deliberation in the act of executing the document." The notarial
formality "underscores the weighty personal choices to
relinquish significant property…rights or to resolve important
The same "important purposes"
arguably might be served by an actual "subscribed" or
"signature" standard for binding settlement agreements. Maybe,
from a policy standpoint, there's something to be said for not
fretting too much about a delay between the parties' stated
intent to settle and later validating that intent with a
signature. That interval of delay would, to paraphrase
Galetta's language, "impose on the signer a measure of
deliberation" and "foster reflection and care" about the
decision. Further, counsel in a real hurry to create a binding
agreement could always shorten that interval on a "rush" basis
to obviate second thoughts. Better yet, settlements can be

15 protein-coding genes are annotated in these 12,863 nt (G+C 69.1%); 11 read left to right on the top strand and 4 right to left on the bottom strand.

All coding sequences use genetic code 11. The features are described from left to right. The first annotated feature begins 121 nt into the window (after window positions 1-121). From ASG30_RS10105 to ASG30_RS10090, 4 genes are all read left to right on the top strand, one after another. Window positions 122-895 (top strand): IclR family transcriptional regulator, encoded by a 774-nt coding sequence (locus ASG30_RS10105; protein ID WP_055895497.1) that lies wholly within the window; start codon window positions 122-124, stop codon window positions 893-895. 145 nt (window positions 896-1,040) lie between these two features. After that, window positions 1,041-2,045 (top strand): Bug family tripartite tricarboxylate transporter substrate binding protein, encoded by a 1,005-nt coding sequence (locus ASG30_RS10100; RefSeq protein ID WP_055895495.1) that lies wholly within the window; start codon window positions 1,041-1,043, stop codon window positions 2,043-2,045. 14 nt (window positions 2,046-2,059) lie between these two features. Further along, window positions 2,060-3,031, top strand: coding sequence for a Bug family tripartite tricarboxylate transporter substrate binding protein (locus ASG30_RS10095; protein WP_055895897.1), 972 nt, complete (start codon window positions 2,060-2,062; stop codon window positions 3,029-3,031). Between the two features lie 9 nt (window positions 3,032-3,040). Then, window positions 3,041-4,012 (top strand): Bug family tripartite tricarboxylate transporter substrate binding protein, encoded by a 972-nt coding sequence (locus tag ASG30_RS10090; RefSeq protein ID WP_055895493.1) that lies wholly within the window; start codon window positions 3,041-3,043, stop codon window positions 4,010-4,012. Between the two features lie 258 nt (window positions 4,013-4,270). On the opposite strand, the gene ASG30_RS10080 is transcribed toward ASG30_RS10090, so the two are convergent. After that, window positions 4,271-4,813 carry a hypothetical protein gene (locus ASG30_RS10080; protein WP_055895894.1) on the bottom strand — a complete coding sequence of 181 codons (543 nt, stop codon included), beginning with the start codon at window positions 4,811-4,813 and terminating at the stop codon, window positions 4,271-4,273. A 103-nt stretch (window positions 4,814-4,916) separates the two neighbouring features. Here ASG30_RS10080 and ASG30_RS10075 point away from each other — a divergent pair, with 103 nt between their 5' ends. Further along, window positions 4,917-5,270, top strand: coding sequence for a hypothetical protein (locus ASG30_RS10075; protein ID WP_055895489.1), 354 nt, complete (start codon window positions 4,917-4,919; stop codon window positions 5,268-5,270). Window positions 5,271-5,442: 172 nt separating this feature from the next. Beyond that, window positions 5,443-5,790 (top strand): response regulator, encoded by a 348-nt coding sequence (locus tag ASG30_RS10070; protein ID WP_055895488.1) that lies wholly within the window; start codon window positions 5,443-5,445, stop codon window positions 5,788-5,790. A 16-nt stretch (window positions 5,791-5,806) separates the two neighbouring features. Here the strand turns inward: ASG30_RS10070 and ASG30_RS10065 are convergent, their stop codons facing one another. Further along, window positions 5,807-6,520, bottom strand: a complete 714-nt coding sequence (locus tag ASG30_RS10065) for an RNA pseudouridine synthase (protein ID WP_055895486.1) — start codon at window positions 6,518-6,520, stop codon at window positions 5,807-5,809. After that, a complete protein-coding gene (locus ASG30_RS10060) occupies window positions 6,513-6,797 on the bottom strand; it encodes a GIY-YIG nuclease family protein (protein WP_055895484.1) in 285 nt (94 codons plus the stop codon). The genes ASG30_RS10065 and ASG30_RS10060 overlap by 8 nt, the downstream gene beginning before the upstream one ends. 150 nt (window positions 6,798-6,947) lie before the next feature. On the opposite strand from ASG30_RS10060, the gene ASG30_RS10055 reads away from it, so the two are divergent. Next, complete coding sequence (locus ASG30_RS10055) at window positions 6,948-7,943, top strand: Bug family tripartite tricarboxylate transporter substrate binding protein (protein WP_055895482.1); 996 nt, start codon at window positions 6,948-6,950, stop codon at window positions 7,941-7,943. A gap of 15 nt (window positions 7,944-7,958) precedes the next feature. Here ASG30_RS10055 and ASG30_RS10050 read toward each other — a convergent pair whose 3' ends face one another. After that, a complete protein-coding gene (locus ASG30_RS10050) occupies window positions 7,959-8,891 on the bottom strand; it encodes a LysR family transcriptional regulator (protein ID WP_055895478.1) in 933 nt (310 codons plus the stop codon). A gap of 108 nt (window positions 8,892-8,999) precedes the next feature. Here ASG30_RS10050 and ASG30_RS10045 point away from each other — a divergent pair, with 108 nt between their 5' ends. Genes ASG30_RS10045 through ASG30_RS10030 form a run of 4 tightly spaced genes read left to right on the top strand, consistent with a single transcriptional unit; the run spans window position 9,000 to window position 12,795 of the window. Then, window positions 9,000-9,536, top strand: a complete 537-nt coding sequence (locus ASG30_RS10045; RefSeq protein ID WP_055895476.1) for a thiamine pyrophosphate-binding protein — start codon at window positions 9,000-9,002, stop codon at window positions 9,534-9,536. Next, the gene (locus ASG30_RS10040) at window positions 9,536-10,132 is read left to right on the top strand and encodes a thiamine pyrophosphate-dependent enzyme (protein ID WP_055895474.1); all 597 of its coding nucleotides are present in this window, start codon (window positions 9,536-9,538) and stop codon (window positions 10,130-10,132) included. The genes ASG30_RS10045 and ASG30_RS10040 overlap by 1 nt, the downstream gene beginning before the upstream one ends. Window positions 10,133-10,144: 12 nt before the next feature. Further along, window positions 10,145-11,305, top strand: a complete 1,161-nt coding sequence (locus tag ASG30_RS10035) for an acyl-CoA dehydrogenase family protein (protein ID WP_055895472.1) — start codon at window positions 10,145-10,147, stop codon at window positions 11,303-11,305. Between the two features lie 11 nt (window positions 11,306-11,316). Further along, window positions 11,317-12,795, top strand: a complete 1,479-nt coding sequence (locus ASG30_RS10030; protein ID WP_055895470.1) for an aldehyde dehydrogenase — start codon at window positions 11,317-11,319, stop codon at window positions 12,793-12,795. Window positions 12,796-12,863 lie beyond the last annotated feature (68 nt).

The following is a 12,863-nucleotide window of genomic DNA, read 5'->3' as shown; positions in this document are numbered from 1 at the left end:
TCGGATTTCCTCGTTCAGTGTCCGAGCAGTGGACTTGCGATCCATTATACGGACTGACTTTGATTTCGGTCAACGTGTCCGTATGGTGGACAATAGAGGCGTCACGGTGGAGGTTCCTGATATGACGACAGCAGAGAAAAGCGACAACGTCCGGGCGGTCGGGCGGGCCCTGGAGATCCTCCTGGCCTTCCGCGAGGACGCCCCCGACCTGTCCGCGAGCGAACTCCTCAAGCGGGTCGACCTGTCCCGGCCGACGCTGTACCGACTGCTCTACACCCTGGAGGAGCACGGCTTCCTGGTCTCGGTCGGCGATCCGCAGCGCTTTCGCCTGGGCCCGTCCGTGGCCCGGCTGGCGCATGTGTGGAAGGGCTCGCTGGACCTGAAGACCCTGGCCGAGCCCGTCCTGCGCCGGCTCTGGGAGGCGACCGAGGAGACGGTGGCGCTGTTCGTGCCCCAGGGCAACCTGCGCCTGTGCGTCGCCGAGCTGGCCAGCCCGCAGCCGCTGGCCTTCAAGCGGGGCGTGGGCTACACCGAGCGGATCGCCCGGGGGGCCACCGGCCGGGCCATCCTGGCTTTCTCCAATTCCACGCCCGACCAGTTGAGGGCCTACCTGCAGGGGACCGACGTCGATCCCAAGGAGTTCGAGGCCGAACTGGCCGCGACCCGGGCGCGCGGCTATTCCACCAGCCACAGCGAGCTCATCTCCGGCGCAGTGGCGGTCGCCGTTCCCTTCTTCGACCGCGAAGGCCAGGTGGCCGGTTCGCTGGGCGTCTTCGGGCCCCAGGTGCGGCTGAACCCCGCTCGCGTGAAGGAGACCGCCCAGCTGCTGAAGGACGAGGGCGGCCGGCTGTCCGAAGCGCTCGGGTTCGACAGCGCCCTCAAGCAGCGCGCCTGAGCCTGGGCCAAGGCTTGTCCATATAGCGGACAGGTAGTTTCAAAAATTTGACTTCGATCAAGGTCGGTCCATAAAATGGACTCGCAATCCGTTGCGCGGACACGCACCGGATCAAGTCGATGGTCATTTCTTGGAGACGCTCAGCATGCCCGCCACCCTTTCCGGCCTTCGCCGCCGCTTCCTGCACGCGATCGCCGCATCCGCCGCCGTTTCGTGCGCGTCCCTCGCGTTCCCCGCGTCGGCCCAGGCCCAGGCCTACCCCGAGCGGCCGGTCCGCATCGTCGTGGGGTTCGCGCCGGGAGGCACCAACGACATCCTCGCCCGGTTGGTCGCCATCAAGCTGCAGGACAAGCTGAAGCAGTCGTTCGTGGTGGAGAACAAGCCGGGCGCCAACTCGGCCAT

concluded "in open court." Indeed, the entire problem in
Forcelli seems to have stemmed from not advising the trial
court about the settlement until after the summary judgment
issued. So, perhaps, there is decent food for thought by the
Legislature were it to reassess CPLR 2104's requirement of a
is a member of Herzfeld & Rubin.
1. 2013 N.Y. LEXIS 1677 (N.Y.
Ct. App. June 26, 2013).
2. 2013 NY Slip Op 05437 (2d
Dept. July 24, 2013).
3. Forcelli v. Gelco,
2013 Slip Op 05437 (2d Dept. July 24, 2013) (citing,
respectively, Williamson v. Delsener, 59 AD3d 291 (1st
Dept. 2009); Brighton Inv. v. Har-Zvi, 88 AD3d 1220, 1222
(3d Dept. 2011)).
4. Forcelli, Id., Slip
Op, at p. 8.
5. 2013 N.Y. LEXIS 1339 (N.Y. Ct. App. May 30, 2013).